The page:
Stamina shown by participants in this futuristic fracas is impressive, and an 800-number on the videocassette hawking karate sparring gear indicates its priorities.
"No one took the environment too seriously until it was too late..." begins the voice-over narration by Jason Storm (Billy Blanks), a hardworking "Tracker/Communicator," or TC 2000, in the 21st century, when the rich and powerful stay in vast underground shelters while the poor and outcast
subsist above, under a ravaged ozone layer. A TC's job: to fend off marauders from SurfaceWorld trying to infiltrate UnderWorld. But in fact, Earth's atmosphere has healed itself, and now the shelter bosses are planning to invade SurfaceWorld. First they want to eliminate the current occupants,
and a convenient chemical doomsday weapon resides in the Terminal Station, well guarded by surface forces. That provides the rationale for arranging the on-duty demise of Storm's partner Zoey (Bobbie Phillips), a la ROBOCOP, and resurrecting her as sexy, invincible android slut TC 2000-X. Miss X
charms surface gangster Niki Picasso (Jalal Mehri) into using his mob to penetrate Terminal Station, and the deadly launch sequence for the doomsday weapon (a series of cheapo bottle rockets) is begun. Only Jason Storm, hounded from his job and exiled to SurfaceWorld, with a crew of volunteer
surface warriors mustered by the peerless master Sumai (Bolo Yeung), can save the disenfranchised rabble from genocide.
All action pictures need weapons, but TC 2000 is stingy in this regard; combatants in the year 2020 instead rely on the lightning hands and flying feet of karate. Much of the movie--the whole climax, for that matter--is a kinetic exhibition of apocalyptic martial-arts mayhem, filmed around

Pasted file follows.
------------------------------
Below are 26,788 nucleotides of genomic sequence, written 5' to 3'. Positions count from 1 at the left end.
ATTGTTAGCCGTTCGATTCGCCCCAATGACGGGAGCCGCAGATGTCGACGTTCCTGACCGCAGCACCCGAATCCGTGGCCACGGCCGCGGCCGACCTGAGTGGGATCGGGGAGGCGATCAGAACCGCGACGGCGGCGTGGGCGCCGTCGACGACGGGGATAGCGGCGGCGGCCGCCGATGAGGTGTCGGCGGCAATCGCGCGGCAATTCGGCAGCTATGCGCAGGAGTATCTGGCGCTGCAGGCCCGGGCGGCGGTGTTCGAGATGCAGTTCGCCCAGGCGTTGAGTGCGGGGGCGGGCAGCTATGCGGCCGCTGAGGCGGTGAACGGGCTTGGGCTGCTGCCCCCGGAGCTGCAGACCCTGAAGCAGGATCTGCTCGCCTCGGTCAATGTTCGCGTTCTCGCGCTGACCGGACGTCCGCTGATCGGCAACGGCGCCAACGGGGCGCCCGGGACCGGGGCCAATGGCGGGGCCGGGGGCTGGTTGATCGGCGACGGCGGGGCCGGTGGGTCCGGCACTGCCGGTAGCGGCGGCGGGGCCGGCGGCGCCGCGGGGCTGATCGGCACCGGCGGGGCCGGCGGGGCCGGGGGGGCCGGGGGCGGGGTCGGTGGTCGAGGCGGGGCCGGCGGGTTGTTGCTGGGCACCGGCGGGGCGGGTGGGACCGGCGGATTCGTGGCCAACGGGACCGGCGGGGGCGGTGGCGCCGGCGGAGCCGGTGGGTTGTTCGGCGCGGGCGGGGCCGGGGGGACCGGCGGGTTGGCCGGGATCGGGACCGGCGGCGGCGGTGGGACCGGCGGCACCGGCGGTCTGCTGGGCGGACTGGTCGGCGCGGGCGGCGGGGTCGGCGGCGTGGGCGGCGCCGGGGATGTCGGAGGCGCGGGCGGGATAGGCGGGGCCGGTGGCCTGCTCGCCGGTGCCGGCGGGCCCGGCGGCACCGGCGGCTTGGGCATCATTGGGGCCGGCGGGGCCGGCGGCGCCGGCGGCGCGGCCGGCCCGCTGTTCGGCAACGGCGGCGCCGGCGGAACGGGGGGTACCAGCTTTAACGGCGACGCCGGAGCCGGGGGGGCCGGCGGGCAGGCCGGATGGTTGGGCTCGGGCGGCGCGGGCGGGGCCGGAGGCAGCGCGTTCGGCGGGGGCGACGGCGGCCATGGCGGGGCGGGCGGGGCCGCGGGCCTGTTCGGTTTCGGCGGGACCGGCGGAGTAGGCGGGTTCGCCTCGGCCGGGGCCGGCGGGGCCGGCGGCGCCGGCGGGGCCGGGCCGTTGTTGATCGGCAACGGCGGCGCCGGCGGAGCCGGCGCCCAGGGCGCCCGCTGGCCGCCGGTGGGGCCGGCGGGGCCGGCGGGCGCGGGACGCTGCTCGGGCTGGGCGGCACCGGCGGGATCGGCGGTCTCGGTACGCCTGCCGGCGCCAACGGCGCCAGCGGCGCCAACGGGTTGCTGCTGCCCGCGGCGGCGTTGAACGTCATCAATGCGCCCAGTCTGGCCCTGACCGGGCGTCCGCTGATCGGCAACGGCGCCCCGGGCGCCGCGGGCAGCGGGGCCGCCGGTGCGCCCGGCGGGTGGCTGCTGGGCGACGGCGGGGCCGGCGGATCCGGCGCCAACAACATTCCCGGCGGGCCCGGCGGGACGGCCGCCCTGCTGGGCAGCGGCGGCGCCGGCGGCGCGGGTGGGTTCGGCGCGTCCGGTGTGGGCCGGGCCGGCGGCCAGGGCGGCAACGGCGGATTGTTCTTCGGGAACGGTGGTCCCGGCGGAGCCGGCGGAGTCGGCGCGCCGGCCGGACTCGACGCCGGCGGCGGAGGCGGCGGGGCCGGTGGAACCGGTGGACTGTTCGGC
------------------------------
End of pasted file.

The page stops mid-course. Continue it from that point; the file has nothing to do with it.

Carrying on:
high-tech settings with schlock-electric energy imparted by writer-director T.J. Scott. In large doses this sort of thing can be tiresome, and there are scenes in which Storm and Sumai seem to be fighting the same opponent at the same time in separate boiler rooms.
TC 2000 star Billy Blanks is something to see, and the film takes every opportunity to spotlight his chiseled physique in action. Phillips, on the other hand, is just inaction; after her transformation from demure cop to camp cyborg siren, she does very little, despite a big public intro before
a crowd of UnderWorld photographers (who wield old Kodak Brownie cameras with flash bulbs, in keeping with the film's Goodwill-store production design and costumes). Co-star Bolo Yeung's fanciest move was getting cast as a good guy (not just here but also in 1993's SHOOTFIGHTER); the muscular Hong
Kong star had been stereotyped as a kung-fu villain for years. TC 2000's best visual effect is not its chintzy fireworks at the end but pitting Yeung against a succession of Goliath opponents who actually make him look diminutive. (Violence, profanity.)
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- Released: 1993
- Rating: R
- Review: Stamina shown by participants in this futuristic fracas is impressive, and an 800-number on the videocassette hawking karate sparring gear indicates its priorities. "No one took the environment too seriously until it was too late..." begins the voice-ov… (more)